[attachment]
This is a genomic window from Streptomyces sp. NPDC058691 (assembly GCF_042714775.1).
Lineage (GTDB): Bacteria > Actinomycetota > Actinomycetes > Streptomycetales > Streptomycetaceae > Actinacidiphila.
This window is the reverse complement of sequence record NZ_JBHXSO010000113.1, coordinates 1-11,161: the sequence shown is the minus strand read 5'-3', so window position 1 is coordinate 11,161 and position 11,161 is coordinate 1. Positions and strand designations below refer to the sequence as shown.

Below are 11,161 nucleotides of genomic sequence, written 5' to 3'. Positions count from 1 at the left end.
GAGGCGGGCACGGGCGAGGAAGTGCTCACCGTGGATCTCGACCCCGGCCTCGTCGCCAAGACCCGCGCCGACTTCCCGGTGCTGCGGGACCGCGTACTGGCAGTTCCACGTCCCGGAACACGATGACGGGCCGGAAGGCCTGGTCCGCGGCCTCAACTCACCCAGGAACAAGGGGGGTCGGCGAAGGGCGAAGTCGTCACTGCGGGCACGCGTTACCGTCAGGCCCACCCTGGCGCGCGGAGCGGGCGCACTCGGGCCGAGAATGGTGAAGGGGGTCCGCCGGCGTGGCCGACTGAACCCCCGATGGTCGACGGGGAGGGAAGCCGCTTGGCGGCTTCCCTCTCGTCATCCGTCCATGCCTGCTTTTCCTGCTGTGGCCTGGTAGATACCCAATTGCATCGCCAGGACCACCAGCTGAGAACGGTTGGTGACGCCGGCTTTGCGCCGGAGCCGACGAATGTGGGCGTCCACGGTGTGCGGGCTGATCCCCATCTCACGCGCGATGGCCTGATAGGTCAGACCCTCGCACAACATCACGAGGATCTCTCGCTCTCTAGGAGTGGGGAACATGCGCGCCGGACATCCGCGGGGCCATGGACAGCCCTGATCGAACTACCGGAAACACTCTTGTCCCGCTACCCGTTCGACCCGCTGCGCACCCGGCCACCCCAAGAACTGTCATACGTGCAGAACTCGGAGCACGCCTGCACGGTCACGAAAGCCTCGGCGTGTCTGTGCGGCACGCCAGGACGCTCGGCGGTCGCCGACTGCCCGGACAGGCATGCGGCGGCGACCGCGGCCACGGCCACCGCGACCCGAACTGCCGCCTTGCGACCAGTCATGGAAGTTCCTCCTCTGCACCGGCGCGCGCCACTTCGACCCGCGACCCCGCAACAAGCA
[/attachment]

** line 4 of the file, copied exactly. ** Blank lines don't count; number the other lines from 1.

Below are 11,161 nucleotides of genomic sequence, written 5' to 3'. Positions count from 1 at the left end.